The five-month popular occupation of Oaxaca, Mexico, was crushed on the 27-29 October when thousands of federal riot police invaded the city, killing at least three protesters and an American journalist working for Indymedia. Hundreds were reported to be injured. The city had been under the control of the Popular Assembly of the People of Oaxaca (APPO), a coalition of indigenous, trade union and student activists created in response to the state governor Ulises Ruiz’s failed attempt to evict striking teachers in June.
Protestors used barricades made of corrugated iron, buses and lorries to defend the communications and transport facilities which they had seized. Although the roads were blocked, the government forces used riot police armed with machine guns, helicopters and water cannon to enforce their control. Although many put up brave resistance to the 4,000 police in battles lasting for many hours, the state’s force proved impossible to resist.
The APPO has long had the support of the vast majority of people in Oaxaca. It organised self-defence forces, as well as running its own “police” and radio stations. The main demand of the APPO was simply that Ruiz be forced to design — the right-wing government of Vicente Fox preferred to administer bloody “justice” upon the city rather than see his man lose his job. The process of the occupation of the city and APPO’s democratic control had however vastly radicalised the people of Oaxaca, far beyond the pay and conditions demands of the initial teachers’ strike.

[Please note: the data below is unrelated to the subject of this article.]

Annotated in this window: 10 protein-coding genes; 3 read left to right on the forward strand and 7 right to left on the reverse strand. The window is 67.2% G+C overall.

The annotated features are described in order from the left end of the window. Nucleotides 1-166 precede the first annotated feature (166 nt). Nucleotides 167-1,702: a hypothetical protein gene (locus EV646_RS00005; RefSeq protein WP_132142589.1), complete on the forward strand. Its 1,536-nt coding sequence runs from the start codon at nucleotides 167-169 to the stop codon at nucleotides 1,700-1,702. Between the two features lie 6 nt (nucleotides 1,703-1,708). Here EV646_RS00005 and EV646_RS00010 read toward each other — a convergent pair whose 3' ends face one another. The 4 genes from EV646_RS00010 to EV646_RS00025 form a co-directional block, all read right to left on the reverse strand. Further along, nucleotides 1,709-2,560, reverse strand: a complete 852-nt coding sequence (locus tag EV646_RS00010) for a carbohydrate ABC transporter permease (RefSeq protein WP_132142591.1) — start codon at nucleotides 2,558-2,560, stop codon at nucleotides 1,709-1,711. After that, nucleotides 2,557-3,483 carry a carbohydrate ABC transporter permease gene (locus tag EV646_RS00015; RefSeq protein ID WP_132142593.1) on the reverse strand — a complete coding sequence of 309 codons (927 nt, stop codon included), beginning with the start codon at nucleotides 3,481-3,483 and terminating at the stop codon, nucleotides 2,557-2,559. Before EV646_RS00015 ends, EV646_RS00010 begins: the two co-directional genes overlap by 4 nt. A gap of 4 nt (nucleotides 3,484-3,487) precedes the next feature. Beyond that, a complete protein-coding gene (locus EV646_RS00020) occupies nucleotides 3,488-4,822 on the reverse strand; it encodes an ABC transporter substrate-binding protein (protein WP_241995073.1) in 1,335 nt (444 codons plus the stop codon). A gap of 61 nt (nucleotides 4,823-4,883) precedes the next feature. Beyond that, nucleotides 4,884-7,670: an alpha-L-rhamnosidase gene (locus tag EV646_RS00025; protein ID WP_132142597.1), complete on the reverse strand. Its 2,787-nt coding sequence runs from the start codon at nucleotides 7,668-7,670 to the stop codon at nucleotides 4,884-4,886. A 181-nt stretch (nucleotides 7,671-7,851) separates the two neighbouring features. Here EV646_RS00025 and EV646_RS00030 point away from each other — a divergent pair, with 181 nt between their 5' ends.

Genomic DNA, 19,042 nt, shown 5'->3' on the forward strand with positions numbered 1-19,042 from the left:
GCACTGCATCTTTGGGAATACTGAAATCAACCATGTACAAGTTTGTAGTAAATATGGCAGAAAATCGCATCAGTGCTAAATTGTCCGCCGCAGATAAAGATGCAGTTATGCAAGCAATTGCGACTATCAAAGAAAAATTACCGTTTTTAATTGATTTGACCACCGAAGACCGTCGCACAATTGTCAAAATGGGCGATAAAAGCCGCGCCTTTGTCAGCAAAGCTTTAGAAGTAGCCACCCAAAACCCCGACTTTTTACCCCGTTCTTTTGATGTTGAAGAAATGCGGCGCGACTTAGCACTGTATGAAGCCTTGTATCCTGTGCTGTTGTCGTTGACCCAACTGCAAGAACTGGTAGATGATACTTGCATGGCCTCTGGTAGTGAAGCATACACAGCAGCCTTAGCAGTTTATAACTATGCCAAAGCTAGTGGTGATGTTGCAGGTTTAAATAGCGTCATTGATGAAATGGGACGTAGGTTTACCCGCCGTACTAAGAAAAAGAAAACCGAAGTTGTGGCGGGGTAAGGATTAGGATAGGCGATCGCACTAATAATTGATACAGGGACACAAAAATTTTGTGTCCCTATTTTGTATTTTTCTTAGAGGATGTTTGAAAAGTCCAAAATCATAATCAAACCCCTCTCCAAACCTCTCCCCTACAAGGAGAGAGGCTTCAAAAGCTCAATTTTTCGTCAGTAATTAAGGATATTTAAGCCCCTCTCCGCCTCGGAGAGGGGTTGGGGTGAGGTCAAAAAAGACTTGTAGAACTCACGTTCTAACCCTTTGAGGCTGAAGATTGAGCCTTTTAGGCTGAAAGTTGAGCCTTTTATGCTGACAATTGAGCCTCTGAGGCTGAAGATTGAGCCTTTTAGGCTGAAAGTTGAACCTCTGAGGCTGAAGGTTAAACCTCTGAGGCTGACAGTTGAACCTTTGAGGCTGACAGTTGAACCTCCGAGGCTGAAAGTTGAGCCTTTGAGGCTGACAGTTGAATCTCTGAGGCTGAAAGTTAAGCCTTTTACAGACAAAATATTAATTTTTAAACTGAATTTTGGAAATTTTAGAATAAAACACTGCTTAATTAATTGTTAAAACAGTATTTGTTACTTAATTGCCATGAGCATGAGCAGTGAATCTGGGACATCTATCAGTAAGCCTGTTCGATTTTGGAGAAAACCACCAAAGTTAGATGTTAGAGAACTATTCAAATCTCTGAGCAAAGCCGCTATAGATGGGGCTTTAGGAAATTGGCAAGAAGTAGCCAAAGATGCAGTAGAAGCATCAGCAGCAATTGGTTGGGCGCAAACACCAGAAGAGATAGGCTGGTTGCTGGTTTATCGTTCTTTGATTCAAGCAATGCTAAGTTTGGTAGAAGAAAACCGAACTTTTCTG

The leadership of the teachers’ union SINTE did little to defend Oaxaca from the riot police’s onslaught. After negotiating with the government, Enrique Rueda Pacheco announced that the workers’ initial pay demand had been agreed to, so they should go back to work and start classes as soon as possible. While the pay increase was not in itself unimportant, after five months’ worth of struggle and in the atmosphere of the riot police’s onslaught, his position displayed his inability to relate to the grassroots — he sold out on their demand for Ulises Ruiz’s sacking.
The violence of the state attack was breathtaking, including the use of tanks and paramilitary forces allied to the government. As many as 5,000 troops were waiting in the wings around the city, ready to attack if the police failed to overcome the people. Indymedia reports that
their reporter Brad Will, who was standing behind a barricade, was shot dead from a distance of just 30 metres by a plain-clothes paramilitary.
In reaction to the weekend’s events there were protests and electronic-blocking of Mexican embassies and consulates around the world. Workers fighting back against the corrupt, repressive and violent Mexican political order deserve our solidarity.